This is a granular pool shock, which tends to work best with saltwater pools and its easy to use.

      Its also made with pure calcium hypochlorite, which means it doesnt contain the chemicals that would normally raise the cyanuric acid levels in the pool.

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      Should You Add Shock To A Salt Water Pool

      It’s absolutely okay to shock your salt water pool, and is actually pretty important!

      Even though your pool system is probably equipped with an electrical function to super-chlorinate the water, it should not replace a weekly shock treatment for a couple of reasons:

      • 1Running your pools super-chlorinate feature too often is hard on the motor and will cause it to wear out faster.
      • 2The super-chlorinate feature will not always kill all the algae or clean up the pool water as effectively as pool shock.

      Why Shocking Is Important

      How Often Should I Shock My Pool?

      Unfortunately for pool owners, you cant just fill up a pool with water and expect it to always be clean.

      Due to outside influences, the state of pool water is constantly changing, becoming increasingly grimy with each passing second.

      Its for this reason why an array of chemicals are added to pool water. With the addition of a sanitizer such as chlorine, the water stays clean and safe for people to swim in.

      Even though pools have a constant sanitizing agent in the water, over time it breaks down and slowly becomes less effective. At this point you need to add more of it if you want the pool to remain clean.

      The idea behind pool shocking is to quickly raise the free chlorine level in the pool, killing off bacteria, algae growth, chloramines, and other pathogens in the water. This can be done using either chlorinated or non-chlorine pool shock.

      Chlorinated pool shock is the most common. It gives the pool a massive dose of chlorine, killing everything in its path.

      Non-chlorine pool shock is an oxidizer that attacks organic contaminants in the water. By focusing strictly on those, it frees up the free chlorine in the pool so it can be more effective in sanitizing the water.

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      When The Free Chlorine Level Goes Below 3 Ppm

      The quantity of free chlorine in the water should be 3 ppm, which is also what the total chlorine level should be around. The combined chlorine level should always be maintained below 0.5 ppmor at 0.0 ppm, if possible.

      • Free chlorine is the chlorine content that is unused, or “free” to do its job: cleaning and disinfecting your pool.
      • Combined chlorine, or chloramine, is the result of the chlorine’s sanitizing action. Chloramine is formed from the combination of free chlorine and sweat, body oils, and urine, creating the infamous “pool smell” that people often attribute to chlorine. High levels of combined chlorine means there is less free chlorine to kill bacteria, parasites, and algae.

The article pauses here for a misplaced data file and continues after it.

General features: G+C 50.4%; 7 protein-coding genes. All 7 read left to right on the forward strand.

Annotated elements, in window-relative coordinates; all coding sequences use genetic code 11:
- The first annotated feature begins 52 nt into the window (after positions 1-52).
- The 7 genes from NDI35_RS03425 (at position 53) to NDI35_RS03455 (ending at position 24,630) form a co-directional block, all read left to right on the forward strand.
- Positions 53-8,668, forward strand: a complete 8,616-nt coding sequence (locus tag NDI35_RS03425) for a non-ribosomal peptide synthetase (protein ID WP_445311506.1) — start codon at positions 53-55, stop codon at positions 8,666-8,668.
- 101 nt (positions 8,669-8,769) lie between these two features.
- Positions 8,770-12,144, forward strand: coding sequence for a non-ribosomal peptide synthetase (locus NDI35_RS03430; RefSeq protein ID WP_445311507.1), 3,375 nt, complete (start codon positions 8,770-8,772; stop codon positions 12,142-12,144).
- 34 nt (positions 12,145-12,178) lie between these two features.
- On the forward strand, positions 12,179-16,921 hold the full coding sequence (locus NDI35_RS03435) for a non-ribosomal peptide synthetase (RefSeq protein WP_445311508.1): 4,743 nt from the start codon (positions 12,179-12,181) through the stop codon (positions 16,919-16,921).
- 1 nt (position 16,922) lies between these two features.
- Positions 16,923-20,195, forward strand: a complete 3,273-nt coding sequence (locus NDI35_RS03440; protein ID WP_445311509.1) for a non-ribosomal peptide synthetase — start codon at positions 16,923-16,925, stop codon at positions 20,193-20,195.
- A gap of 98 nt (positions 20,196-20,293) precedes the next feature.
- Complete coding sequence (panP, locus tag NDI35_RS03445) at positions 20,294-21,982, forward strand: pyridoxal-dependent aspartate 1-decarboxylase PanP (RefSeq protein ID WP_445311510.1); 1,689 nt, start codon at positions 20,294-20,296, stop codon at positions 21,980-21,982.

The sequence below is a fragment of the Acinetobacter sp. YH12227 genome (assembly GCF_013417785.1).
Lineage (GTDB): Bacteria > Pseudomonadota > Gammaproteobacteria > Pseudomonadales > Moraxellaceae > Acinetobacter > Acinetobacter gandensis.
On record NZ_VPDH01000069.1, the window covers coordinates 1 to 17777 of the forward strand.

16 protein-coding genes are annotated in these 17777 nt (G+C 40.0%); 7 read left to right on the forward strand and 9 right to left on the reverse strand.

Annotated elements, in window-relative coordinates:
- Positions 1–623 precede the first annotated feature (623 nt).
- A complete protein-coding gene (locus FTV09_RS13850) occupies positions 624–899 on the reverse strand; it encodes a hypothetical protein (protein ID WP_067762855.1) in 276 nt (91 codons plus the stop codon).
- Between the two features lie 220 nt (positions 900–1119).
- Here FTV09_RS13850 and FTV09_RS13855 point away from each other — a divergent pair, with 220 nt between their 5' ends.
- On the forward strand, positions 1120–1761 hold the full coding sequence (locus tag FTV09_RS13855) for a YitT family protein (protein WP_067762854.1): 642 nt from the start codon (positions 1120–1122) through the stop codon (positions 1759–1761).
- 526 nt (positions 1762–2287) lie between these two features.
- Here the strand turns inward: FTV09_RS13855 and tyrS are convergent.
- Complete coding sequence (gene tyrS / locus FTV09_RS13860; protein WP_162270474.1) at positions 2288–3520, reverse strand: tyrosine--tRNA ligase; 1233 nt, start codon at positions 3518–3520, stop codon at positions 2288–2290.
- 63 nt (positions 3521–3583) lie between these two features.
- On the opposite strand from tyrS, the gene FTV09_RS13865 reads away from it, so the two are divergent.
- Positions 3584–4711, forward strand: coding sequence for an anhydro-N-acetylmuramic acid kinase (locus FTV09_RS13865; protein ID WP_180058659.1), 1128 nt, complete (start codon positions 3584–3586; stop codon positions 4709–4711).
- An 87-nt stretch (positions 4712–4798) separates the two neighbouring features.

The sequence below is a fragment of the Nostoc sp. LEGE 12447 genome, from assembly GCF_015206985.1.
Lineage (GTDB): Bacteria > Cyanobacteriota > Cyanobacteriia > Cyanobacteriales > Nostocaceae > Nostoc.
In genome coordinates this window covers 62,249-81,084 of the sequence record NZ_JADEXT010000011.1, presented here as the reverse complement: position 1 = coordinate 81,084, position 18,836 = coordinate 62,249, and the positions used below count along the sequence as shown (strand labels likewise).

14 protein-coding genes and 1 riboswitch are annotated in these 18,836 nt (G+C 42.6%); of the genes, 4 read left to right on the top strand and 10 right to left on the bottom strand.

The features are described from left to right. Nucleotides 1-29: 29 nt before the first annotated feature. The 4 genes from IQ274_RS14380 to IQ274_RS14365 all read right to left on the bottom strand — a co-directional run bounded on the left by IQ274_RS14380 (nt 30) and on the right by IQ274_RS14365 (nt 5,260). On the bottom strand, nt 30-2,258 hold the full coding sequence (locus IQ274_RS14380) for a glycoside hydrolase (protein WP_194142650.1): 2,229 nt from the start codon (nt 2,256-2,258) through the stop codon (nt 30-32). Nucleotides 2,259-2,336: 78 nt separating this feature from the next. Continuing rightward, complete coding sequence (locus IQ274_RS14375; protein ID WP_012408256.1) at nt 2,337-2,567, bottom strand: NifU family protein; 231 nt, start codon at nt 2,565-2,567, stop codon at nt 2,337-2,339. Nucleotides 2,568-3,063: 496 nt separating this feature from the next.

• Total chlorine is the sum of the free chlorine and combined chlorine contents.

      Most test strips available on the market only measure free chlorine, but you also need to know values of total and/or combined chlorine before shocking your pool.

      I use the Lamotte ColorQ Pro 11digital pool water test kit. I like this equipment since it is accurate, easy to use, and measures other pool chemicals and properties such as pH, bromine, cyanuric acid, and calcium hardness.

      Important: Improper maintenance of pool chemistryespecially pH and cyanuric acid levelschanges the efficacy of chlorine, so make sure you use accurate equipment and frequently check your pool water’s chemistry.

      If you find that the free chlorine level is lower than 3 ppm, it is time to shock your pool.

      How Often Should I Shock My Pool

      It is important to shock your pool every 1 – 2 weeks on a regular basis. Shocking the pool on a regular basis is an important element in keeping your pool clear and clean. Swimmers and environment add waste to the pool that must be eliminated on a regular basis in order to prevent problems such as algae and cloudy water.

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      Not Brushing Your Pool

      You already know how important it is to vacuum your pool regularly to keep scum and gunk from building up and ruining your swim.

      But just like your teeth or a hutch of Angora rabbits, your pool needs a good brushing to look its best. Whether you vacuum your pool manually or automatically, follow up with a good brushing.

      Why Do You Need To Use Pool Shock

      How To Drain Your Pool (And Why You Should)

      A pool is an easy place for bacteria to grow and accumulate. While you may think grabbing the pool net and scooping up leaves and debris from your pool is enough to keep it sanitary, the truth is that is only part of the cleaning process. Bacteria that you cannot see can do more damage to your water and if left unchecked, can lead to algae growths that will make it impossible to enjoy your pool. Shocking your pool regularly is a lot easier than you may think and it is essential to keep your pool pristine.

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      When The Pool Is Used Heavily Or Frequently

      Chlorine levels reduce more quickly when many swimmers use a pool on a consistent basis. You should measure levels of free chlorine and chloramine after heavy swimming, especially in commercial or public pools, and shock the pool as required.

      To find out what amount of free chlorine or any other chemical to add to a pool, I use this pool calculator to help me find the correct amount of chlorine to add. All you have to do is enter your chemical and pH readings.

      Controlling the chlorine levels in saltwater pools is easier. All you need to do is raise the saltwater chlorine generator to boost free chlorine prior to and after heavy usage.